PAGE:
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Perelman and Olbrechst-Tyteca/Derida

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The achievements of arriving at a conclusion by deliberation through the means of rational self-argumentation have meaning in so far as it refers to actual or possible experience of the individual. The task of such an argumentation was to lead oneself and the audience to understand the nature of the ideas presented and the concomitant possible conclusions by a process of self-intuition. The central goal of which is the attempt to reduce all facts and statements which are certain, either with the certainty of mathematics and tautology or as being statements of immediate sense experience which could not therefore be falsified (Perelman and Olbrechts-Tyteca, 1969).

In many ways, self-argumentation, provided that the thinker does not stray far afield the province of facts and impartial deduction, enables a further refinement to one’s arguments even before he threshes out his rhetoric in front an audience. It helps the speaker formulate his ideas, and force him to give serious thought not only to the validity of his arguments but also of the effect of his presentation to the audience (Perelman and Olbrechts-Tyteca, 1969).

I believe that the concentration on presentation, with regards to the fluidity of the argument, along with a deft and clear outline of the idea would result to an even better way to communicate to the audience not only his thoughts but the gravity of his sincerity and belief he has invested in it. This can be accomplished by an exercise of self-argumentation where the speaker hears his entire ideas out loud first-hand by himself as an audience prior to delivering his thesis on stage. Truly, with the resonance of his voice he may be able to know which ones should be discarded and those that need proper emphasis. And who better to criticize the rational thinker of his ideas than himself alone? In this sense, the speaker is then fully prepared to engage the audience not just by a ready-hand speech, edited and measured for validity, but also with a rehearsal of his own performance as well: as a subtle conveyance of truth and sincerity in his voice and a touch of eloquence of his belief whereby the audience may be captivated and swayed towards his own side effectively.

Grand narratives, meta-narratives, systems of beliefs, words and meaning form part of the discourse Derrida asserts as nebulous and unstable largely because of the varying contexts on which they are created and how they should be understood. The reader, for instance, scrutinizes each text in an ever-changing rubric of definition and source through an exhaustive intellectual activity that requires knowledge of the different subtexts and links to such subtexts. A quick perusal of the lexicography of a certain word in a dictionary would invariably result to going around in full circle with other words that mirror the source and vice-versa until the reader stops at a dead-end and therefore discover the incompleteness of the text.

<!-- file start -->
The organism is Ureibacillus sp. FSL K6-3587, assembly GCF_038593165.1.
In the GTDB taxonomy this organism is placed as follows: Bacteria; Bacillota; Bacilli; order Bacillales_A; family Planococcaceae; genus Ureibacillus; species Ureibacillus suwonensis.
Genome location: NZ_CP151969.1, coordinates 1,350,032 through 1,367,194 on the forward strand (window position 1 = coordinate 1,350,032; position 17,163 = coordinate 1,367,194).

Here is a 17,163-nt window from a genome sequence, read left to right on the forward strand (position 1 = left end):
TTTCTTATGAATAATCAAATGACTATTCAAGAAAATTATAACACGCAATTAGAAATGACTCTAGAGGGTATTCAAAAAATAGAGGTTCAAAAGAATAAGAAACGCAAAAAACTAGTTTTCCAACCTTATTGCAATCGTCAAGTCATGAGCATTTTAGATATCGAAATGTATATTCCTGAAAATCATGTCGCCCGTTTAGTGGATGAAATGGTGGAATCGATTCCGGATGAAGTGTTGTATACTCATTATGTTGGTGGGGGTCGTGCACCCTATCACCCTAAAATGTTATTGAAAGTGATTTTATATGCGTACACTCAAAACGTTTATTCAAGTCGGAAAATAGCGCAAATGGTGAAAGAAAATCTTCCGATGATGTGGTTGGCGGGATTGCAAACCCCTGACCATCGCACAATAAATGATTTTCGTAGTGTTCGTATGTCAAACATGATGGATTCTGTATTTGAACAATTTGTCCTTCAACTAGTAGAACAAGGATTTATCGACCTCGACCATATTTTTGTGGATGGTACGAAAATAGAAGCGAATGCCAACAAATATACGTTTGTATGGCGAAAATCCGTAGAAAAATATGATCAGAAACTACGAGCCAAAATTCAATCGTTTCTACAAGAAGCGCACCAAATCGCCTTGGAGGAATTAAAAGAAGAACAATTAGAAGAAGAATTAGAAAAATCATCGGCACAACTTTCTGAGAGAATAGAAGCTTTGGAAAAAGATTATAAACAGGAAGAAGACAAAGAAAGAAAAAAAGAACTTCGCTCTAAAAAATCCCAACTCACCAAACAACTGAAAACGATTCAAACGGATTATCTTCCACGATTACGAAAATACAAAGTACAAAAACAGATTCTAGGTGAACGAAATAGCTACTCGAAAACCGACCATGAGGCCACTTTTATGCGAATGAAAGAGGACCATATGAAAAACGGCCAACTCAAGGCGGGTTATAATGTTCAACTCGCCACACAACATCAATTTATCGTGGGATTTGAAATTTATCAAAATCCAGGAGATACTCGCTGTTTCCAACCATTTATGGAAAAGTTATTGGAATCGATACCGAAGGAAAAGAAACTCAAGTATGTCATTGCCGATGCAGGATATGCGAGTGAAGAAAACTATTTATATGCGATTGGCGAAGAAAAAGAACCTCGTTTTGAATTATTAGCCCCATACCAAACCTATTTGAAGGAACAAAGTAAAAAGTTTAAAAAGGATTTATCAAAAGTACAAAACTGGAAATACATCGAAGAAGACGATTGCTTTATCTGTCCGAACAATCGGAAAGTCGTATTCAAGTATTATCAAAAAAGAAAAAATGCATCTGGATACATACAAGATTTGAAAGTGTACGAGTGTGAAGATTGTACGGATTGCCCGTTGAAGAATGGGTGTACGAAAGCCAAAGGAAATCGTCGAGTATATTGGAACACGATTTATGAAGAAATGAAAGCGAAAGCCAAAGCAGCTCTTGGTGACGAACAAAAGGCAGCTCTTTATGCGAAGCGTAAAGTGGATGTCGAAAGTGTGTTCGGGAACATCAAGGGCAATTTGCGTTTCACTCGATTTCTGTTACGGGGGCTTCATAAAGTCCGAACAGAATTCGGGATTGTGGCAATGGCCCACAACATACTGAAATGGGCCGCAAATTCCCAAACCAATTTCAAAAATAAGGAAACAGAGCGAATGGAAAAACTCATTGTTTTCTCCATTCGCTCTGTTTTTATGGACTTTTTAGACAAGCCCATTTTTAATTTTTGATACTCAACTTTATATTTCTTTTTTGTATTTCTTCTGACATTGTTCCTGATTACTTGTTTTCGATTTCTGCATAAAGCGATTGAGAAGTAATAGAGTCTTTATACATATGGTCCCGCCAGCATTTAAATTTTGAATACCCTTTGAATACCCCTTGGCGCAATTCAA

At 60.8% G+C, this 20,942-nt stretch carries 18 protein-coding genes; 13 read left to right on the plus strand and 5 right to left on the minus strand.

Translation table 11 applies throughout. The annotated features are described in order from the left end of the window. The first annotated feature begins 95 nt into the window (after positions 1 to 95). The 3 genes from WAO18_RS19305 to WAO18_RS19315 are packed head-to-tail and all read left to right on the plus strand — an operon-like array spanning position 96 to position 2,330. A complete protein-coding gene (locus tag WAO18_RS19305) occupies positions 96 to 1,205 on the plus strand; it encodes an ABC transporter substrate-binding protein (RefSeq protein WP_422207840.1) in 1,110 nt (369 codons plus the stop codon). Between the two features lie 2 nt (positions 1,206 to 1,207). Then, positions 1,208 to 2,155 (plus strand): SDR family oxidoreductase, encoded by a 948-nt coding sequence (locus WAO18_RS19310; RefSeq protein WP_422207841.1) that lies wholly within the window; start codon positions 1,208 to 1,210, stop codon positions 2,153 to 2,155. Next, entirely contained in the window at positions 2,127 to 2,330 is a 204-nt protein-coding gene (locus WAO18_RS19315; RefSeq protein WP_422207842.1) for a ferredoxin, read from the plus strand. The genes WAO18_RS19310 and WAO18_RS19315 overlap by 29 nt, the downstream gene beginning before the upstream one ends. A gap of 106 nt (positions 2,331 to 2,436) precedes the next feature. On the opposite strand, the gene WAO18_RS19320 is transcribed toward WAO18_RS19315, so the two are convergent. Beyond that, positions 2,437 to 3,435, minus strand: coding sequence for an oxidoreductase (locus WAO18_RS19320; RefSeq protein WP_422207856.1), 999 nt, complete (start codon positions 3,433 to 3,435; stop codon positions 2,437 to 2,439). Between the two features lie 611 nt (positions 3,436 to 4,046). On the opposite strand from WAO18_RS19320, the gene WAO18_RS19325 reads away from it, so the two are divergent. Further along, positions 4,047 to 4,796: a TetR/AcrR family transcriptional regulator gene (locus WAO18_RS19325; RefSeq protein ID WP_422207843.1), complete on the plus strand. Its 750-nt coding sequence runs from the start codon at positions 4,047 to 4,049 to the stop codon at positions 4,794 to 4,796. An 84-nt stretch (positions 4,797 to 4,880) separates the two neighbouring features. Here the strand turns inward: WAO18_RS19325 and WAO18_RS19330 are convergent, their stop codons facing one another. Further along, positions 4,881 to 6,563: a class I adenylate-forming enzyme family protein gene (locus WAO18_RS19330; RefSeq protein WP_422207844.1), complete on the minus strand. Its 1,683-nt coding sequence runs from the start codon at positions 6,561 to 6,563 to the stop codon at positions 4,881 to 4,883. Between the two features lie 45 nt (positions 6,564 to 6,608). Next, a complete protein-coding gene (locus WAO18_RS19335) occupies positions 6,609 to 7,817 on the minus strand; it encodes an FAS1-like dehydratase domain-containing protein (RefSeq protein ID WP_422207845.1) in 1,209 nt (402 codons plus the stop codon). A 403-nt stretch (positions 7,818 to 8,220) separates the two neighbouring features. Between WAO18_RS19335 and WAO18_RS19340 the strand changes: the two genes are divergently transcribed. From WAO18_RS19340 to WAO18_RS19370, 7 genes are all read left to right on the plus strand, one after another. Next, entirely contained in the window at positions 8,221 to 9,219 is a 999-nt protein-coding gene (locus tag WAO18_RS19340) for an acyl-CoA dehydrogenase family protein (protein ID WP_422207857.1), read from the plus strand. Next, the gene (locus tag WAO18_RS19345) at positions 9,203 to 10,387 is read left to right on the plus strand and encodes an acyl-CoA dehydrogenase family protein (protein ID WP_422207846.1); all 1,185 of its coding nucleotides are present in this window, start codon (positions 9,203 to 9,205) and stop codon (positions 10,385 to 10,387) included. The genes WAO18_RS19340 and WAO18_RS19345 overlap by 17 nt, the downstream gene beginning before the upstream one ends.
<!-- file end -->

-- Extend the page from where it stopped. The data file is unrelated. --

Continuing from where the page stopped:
The idea behind looking deeper into the text is to be able to identify the multiple ways in which it is situated in a binary opposition. How the text is interpreted depends upon its “other” meaning within itself.  These very oppositions are a result of a bigger historical and cultural narrative, that by considering those two alone vis-a-vis the text, their inherent instability is at once demonstrated and revealed.

Although Derrida upended most of our philosophical beliefs regarding the structural stability of texts ,what with his acute propensity for equivocation and obfuscation in order to escape interpretation, his work has laid a strong foundation for a more progressive treatment to extant systems appearing as texts. Most notably are his dissertations on literary works and philosophical treatise. These invite the reader to probe further on the varied aspects of literature. Moreover, he encourages that kind of restlessness in our attitude towards reading and appreciating a text, examined under the lens of the tenets of deconstruction (Ellis, 1988, p. 260; Owens, 1994, p. 284), in order that we may never be ill-content with whatever is given or written at first glance. It is perhaps because of Derrida and his works that philosophy and literary criticism, both at the same time, are given new life and direction so to speak. It moves the readers and the authors to exhilaration in engaging in rational activity which was once marked by boredom.

References

Ellis, J. M. (1988). What Does Deconstruction Contribute to Theory of Criticism? New Literary History, 19(2), 260.

Owens, C. (1994). Understanding and Approving of Derrida. PMLA, 109(2), 284.

Perelman, C. and Olbrechts-Tyteca, L. (1969). The new rhetoric: A treatise on argumentation. Notre Dame: University of Notre Dame Press.

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